Speaking of real estate, I expect that the value of real estate would initially increase broadly speaking, but due to economic value destruction across the economy, real estate should come under pressure as well. For instance, vacancies would rise over time. Those holding residential real estate would only manage to preserve capital, but selling that real estate might prove difficult with a smaller pool of capable buyers in a suddenly struggling economy. The value of shelter in such a faltering economy would be priceless though.
The value of real estate is affected by more than just its tangible asset characteristic. For a commercial space for instance, if the economy around it is destroyed and vacancies are created and persist, its relative value will decline because of the income potential that will be lost. For a rental property, if a neighborhood is several damaged by an economy gone bad, rental rates will have to come down. They would also be pressured by a tradeoff the landlord would have to make to fill vacancies due to economic issues. So, rising rates are not really a good thing for real estate. In fact, it would also make the cost of ownership higher for new mortgage borrowers, and would so damage the real estate market. This is probably the reason why the IYR declined Friday.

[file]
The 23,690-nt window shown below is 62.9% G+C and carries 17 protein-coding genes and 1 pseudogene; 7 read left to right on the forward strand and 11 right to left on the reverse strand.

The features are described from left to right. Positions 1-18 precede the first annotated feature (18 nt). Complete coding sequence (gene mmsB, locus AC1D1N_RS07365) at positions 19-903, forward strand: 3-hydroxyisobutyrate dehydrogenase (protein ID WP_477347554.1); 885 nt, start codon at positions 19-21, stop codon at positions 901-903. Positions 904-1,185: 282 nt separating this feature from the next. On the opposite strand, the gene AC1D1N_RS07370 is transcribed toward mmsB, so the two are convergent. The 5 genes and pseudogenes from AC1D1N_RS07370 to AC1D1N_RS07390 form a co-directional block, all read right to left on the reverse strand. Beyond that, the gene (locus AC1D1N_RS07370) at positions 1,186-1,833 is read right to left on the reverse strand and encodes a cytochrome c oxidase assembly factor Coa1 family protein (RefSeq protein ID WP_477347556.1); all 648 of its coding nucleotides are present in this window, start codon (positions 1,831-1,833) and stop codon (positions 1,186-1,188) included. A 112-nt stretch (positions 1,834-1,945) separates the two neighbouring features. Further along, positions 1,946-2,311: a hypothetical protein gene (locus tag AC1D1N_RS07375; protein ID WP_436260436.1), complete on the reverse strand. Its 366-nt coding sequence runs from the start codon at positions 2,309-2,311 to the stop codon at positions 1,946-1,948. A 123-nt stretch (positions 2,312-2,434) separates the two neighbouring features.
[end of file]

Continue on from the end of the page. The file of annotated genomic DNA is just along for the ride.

Bonds would obviously drop in value, and this is a big reason why PIMCO's Total Return ETF is lower on the year. Throughout the year, investors have anticipated that interest rates would move higher, likely on the easing of dovish Federal Reserve policy. Nobody could fathom that rates might skyrocket on the loss of the full faith in credit of the United States. But rising rates on that issue would destroy the value of bonds already issued at lower yields than higher demanded new market yields.